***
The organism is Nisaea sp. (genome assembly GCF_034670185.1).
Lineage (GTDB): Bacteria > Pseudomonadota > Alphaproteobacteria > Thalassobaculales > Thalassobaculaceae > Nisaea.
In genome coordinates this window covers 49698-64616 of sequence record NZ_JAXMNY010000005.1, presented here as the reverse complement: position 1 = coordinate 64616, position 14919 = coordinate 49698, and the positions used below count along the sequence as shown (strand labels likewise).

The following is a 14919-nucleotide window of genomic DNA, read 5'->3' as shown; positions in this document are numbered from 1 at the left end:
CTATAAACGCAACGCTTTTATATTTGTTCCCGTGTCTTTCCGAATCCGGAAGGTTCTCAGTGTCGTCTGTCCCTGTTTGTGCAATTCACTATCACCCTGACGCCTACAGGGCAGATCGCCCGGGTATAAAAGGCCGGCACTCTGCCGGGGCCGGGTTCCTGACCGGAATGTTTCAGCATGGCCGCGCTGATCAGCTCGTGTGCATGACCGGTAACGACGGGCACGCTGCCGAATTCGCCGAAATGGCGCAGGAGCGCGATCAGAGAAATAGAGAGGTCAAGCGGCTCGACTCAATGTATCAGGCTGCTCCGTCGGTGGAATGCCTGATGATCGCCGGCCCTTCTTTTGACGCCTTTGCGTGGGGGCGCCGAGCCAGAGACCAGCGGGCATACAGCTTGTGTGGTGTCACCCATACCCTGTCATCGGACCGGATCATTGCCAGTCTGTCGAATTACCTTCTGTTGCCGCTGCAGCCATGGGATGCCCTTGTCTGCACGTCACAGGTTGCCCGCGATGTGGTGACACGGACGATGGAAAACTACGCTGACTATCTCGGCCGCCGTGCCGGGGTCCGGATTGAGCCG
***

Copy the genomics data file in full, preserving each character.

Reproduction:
The organism is Nisaea sp. (genome assembly GCF_034670185.1).
Lineage (GTDB): Bacteria > Pseudomonadota > Alphaproteobacteria > Thalassobaculales > Thalassobaculaceae > Nisaea.
In genome coordinates this window covers 49698-64616 of sequence record NZ_JAXMNY010000005.1, presented here as the reverse complement: position 1 = coordinate 64616, position 14919 = coordinate 49698, and the positions used below count along the sequence as shown (strand labels likewise).

The following is a 14919-nucleotide window of genomic DNA, read 5'->3' as shown; positions in this document are numbered from 1 at the left end:
CTATAAACGCAACGCTTTTATATTTGTTCCCGTGTCTTTCCGAATCCGGAAGGTTCTCAGTGTCGTCTGTCCCTGTTTGTGCAATTCACTATCACCCTGACGCCTACAGGGCAGATCGCCCGGGTATAAAAGGCCGGCACTCTGCCGGGGCCGGGTTCCTGACCGGAATGTTTCAGCATGGCCGCGCTGATCAGCTCGTGTGCATGACCGGTAACGACGGGCACGCTGCCGAATTCGCCGAAATGGCGCAGGAGCGCGATCAGAGAAATAGAGAGGTCAAGCGGCTCGACTCAATGTATCAGGCTGCTCCGTCGGTGGAATGCCTGATGATCGCCGGCCCTTCTTTTGACGCCTTTGCGTGGGGGCGCCGAGCCAGAGACCAGCGGGCATACAGCTTGTGTGGTGTCACCCATACCCTGTCATCGGACCGGATCATTGCCAGTCTGTCGAATTACCTTCTGTTGCCGCTGCAGCCATGGGATGCCCTTGTCTGCACGTCACAGGTTGCCCGCGATGTGGTGACACGGACGATGGAAAACTACGCTGACTATCTCGGCCGCCGTGCCGGGGTCCGGATTGAGCCG